Inflation fears begin to take hold
The topic of the month in May was inflation. Anecdotal evidence and hard data showed that inflation was picking up as economies re-opened. The main argument was about how high it would go and whether it was a temporary phenomenon or something more lasting. So far, the Federal Reserve is sticking to the line that it expects it to be transitory and that its main priority is to ensure economic recovery and higher employment. It seems that the bond market agrees. The US 10 Year Treasury yield fell slightly over the month and at its current 1.5 per cent, is some way short of the 2021 high of 1.74 per cent on 31 March. On the other hand, the gold price suggests that some investors are less optimistic and are buying insurance. The gold price rose 7 per cent to its highest level since early January.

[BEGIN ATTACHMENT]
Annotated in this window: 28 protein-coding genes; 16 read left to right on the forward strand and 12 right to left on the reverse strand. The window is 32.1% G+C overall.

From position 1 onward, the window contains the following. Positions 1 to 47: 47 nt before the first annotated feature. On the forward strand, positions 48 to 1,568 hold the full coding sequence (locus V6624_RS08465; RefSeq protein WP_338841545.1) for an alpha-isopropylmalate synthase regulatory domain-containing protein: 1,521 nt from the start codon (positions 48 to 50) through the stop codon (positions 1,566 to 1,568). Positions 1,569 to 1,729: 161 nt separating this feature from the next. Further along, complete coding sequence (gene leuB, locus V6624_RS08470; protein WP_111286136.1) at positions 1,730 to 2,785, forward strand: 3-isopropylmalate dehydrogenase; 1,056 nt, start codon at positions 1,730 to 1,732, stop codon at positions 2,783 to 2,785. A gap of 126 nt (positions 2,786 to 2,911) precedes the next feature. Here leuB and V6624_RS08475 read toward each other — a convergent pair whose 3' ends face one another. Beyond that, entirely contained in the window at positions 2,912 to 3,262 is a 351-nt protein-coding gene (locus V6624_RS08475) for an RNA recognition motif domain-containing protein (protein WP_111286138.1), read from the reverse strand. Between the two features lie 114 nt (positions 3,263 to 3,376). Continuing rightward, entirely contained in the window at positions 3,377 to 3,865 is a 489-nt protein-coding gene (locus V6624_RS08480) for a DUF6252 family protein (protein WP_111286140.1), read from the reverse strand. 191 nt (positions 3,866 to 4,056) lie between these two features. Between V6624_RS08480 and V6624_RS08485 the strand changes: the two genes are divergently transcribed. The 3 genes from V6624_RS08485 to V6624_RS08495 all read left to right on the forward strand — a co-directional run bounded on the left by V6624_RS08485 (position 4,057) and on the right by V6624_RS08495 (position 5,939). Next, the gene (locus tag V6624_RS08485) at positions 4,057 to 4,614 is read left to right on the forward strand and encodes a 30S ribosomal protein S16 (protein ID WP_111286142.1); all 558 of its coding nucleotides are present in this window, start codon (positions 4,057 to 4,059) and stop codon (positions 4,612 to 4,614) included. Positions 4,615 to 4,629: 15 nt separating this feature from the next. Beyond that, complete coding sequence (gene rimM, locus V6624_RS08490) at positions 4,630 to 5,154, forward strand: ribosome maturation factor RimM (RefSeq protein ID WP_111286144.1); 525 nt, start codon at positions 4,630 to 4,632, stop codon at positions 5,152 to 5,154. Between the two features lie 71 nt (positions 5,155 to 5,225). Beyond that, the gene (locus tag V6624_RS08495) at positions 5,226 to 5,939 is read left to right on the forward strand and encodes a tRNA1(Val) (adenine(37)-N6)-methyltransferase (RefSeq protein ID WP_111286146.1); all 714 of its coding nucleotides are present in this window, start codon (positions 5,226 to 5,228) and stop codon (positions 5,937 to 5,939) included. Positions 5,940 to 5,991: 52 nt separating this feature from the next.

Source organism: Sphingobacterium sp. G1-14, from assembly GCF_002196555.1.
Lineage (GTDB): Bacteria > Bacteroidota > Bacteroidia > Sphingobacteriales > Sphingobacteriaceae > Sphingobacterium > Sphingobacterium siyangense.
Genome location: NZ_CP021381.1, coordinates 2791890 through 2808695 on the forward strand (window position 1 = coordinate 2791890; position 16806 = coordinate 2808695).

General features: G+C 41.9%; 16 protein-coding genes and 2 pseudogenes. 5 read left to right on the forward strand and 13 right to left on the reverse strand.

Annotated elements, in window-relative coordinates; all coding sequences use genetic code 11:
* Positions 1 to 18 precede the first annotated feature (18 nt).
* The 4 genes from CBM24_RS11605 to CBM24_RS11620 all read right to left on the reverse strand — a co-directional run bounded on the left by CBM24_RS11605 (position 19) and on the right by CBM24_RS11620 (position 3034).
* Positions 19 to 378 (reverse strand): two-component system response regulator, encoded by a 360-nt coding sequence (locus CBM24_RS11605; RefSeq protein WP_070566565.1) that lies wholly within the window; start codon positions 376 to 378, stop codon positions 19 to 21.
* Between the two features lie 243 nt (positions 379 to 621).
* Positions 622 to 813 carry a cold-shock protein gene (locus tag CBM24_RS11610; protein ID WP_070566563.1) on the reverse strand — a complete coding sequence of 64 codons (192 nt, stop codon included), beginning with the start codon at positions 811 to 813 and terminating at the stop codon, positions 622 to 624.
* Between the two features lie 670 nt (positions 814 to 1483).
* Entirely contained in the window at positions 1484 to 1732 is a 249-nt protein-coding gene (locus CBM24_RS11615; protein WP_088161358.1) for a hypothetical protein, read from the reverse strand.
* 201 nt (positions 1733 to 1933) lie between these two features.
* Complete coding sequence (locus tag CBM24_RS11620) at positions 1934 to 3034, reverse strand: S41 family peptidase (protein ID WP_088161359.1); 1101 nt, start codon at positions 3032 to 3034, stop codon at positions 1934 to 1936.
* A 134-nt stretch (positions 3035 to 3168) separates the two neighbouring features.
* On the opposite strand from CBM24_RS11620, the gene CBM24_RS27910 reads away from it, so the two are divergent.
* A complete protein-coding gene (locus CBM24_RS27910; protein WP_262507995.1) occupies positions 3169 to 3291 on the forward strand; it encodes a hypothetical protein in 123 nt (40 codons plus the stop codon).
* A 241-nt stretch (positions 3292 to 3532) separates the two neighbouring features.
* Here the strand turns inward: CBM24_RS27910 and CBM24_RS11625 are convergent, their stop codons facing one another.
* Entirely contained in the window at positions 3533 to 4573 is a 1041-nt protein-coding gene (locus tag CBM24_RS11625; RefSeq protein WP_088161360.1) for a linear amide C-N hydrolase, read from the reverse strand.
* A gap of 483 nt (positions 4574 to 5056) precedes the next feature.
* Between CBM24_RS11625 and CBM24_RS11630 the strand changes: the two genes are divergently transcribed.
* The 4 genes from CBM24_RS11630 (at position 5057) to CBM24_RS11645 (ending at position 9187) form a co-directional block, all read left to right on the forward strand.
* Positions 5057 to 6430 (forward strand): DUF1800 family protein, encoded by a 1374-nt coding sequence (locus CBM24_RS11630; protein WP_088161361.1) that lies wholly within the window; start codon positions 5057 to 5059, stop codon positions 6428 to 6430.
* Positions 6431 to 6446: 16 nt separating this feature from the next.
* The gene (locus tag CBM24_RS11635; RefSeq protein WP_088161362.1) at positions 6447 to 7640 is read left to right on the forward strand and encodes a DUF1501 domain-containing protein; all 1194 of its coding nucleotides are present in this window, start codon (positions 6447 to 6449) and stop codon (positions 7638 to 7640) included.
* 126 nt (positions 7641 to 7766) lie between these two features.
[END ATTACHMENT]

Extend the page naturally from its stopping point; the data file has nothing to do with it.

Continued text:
Equity markets made further progress with Continental European markets especially, in fine fettle. The CAC 40 gained 3.4 per cent, the Italian MIB, 2.9 per cent and the DAX, 2.5 per cent. The Nikkei 225 was up 1.2 per cent, but in the US, while the Dow Jones at 1.9 per cent and the S&P 500 0.5 per cent were in positive territory, the tech-heavy Nasdaq composite was down 1.5 per cent. In the UK, the FTSE 100 crept above 7000 for the first time since March last year. The All-Share was up 1.1 per cent, taking the gain this year to 10.9 per cent.